Pentosan polysulfate

The only oral medication approved by the U.S. Food and Drug Administration (FDA) for treatment of IC/BPS is the pentosan polysulfate (PPS) [36]. PPS is a synthetic sulfated polysaccharide, which therapeutic function is supposed to be the reduction of urothelial permeability by reconstituting the glycosaminoglycan (GAG) layer of the bladder urothelium, that is thought to be compromised in patients affected by IC/BPS [5]. The symptoms of IC/BPS are supposed to be related to urothelium abnormalities caused by the disruption of the GAG layer overlining apical cells, which normally regulate the passage of cations and protects the urothelium from bacteria and toxic substances [37, 38]. PPS is one of the most studied therapies for IC/BPS, and different studies, randomized controlled trials, and meta-analysis supported the improvement of symptoms with PPS treatment as compared to placebo, with the reduction of pain, urgency, and frequency [39, 40]. Nevertheless, more recent randomized controlled trials provided conflicting results, reporting no statistically significant differences of symptoms between PPS treatment and placebo [41, 42]. On that basis, the Royal College of Obstetricians and Gynecologists (RCOG) no longer recommend PPS for treatment of IC/BPS considering the undemonstrated efficacy and the adverse effects of diarrhea, vomiting, rectal bleeding and alopecia [43]. Nevertheless, it is still recommended in other guidelines, although recognizing the limited evidence [3].

Tricyclic antidepressants

Tricyclic antidepressants have a wide range of interactions with different pattern of neurotransmitters receptors. Among them, Amitriptyline is the most studied for the treatment of IC/BPS and act blocking the reuptake of released serotonin and noradrenaline, histamine 1 receptors, and acetylcholine receptors. It is supposed that the urgency and frequency symptoms are alleviated by the anticholinergic effects, meanwhile interaction with neurotransmitters reuptake may have an analgesic effect [14]. Different studies reported an improvement of symptoms ranging between the 50% and 70% in the treated group as compared to placebo, although efficacy is directly related to the dosage as well as side effects, such as nausea, constipation, dry mouth, weight gain, blurred vision, lightheadedness, and sedation [44]. The therapeutic efficacy resulted strictly related to the highest tolerated dose, that, ranging between 25 mg to 100 mg, reported a clinical improvement up to the 63% of patients [45-47]. Nevertheless, the majority of patients are not able to tolerate and achieve the therapeutic dose with a rate of side effects up to the 79% [47].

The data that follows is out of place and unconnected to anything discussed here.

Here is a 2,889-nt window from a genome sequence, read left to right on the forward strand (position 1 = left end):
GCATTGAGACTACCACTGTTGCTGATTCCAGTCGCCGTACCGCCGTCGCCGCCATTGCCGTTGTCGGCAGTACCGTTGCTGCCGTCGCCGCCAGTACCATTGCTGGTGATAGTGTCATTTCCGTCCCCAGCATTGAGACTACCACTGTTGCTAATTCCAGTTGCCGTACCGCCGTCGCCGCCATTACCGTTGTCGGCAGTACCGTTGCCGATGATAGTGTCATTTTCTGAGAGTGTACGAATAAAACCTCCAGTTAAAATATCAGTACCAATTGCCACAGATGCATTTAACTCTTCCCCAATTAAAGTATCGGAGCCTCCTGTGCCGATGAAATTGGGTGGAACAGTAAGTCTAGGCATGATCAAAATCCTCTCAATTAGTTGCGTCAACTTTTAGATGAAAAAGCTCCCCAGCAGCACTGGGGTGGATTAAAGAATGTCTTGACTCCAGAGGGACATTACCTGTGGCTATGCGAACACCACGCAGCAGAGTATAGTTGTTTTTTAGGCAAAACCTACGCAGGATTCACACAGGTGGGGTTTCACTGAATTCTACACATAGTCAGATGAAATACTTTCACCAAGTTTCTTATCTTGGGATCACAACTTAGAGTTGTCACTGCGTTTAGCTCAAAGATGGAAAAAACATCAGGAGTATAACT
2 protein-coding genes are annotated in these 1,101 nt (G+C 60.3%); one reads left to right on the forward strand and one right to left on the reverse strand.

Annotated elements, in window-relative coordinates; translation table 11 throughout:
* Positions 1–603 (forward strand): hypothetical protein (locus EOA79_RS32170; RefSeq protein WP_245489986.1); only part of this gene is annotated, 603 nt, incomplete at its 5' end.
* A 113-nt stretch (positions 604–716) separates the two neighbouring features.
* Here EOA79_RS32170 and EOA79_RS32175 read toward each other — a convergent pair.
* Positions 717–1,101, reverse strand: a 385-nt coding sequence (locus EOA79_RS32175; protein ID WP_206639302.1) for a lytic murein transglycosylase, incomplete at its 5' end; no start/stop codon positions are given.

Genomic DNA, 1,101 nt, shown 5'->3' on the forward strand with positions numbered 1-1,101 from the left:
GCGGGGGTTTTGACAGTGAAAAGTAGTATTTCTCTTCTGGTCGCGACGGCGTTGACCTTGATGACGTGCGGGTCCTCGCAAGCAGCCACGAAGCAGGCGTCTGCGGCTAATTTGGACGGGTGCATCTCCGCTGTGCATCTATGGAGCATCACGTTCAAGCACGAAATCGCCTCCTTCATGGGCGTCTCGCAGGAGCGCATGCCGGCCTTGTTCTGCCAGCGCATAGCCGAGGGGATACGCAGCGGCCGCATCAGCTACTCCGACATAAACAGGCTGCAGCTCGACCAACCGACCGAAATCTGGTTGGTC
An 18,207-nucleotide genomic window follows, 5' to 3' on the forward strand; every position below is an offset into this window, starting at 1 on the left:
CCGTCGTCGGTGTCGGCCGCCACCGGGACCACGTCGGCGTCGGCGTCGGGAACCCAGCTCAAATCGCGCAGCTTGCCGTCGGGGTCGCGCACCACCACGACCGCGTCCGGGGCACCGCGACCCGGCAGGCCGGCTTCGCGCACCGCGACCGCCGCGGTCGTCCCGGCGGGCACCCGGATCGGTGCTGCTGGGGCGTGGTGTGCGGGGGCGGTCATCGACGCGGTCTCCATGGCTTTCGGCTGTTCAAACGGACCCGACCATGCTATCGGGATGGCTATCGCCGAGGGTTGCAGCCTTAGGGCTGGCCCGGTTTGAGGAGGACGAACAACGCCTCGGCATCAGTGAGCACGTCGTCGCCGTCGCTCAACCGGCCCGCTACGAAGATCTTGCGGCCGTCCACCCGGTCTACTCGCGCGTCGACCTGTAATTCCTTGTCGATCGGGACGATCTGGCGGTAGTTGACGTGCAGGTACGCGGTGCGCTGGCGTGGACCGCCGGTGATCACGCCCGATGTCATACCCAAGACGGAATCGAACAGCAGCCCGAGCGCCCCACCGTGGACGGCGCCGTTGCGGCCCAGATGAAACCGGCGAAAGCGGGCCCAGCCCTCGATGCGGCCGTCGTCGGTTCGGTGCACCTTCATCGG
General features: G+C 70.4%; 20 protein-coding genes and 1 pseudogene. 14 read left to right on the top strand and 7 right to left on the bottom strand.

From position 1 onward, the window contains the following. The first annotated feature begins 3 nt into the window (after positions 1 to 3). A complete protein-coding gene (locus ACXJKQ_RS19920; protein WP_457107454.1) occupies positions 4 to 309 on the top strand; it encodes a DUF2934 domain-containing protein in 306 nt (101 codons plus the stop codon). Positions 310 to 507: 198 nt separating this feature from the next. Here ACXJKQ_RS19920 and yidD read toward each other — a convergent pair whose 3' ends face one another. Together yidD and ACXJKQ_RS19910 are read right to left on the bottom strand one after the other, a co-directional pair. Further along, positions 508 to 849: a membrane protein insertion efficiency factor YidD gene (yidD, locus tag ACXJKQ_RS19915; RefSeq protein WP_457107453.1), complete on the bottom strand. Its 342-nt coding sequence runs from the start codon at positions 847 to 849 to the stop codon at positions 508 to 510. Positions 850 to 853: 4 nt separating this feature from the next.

Histamine and leukotriene receptor inhibitors

Mast cells infiltrates and detrusor mastocytosis are reported in patients affected by BPS with histological signs of IC, and it was supposed that the mediators released in hypersensitivity reaction by these cells may lead to urinary symptoms [48, 49]. On that basis, histamine receptor inhibitors were investigated as possible therapeutic option in these patients as molecules able to reduce the mastocytes activation and subsequently BPS symptoms [14]. Among them, cimetidine and hydroxyzine were the most investigated so far. Cimetidine (H2 antagonist) was related to a significant improvement of suprapubic pain and nocturia as compared to placebo in a randomized controlled trial, although the histology of the bladder biopses was reported unchanged [21, 50, 51]. Hydroxyzine is a H1 antagonist with anticholinergic activity, that reported in different observational studies an improvement of symptoms up to the 90% of treated patients, with sedation representing the primary side effect. Conversely, in a randomized controlled trial these results were not confirmed [42]. Both drugs have limited and conflicting evidence supporting their therapeutic role in IC/BPS, and some guidelines do not recommend their use [43]. On the contrary, others includes histamine receptor inhibitors in second line therapies due to their safety therapeutic profile with few side effects beyond sedation [5].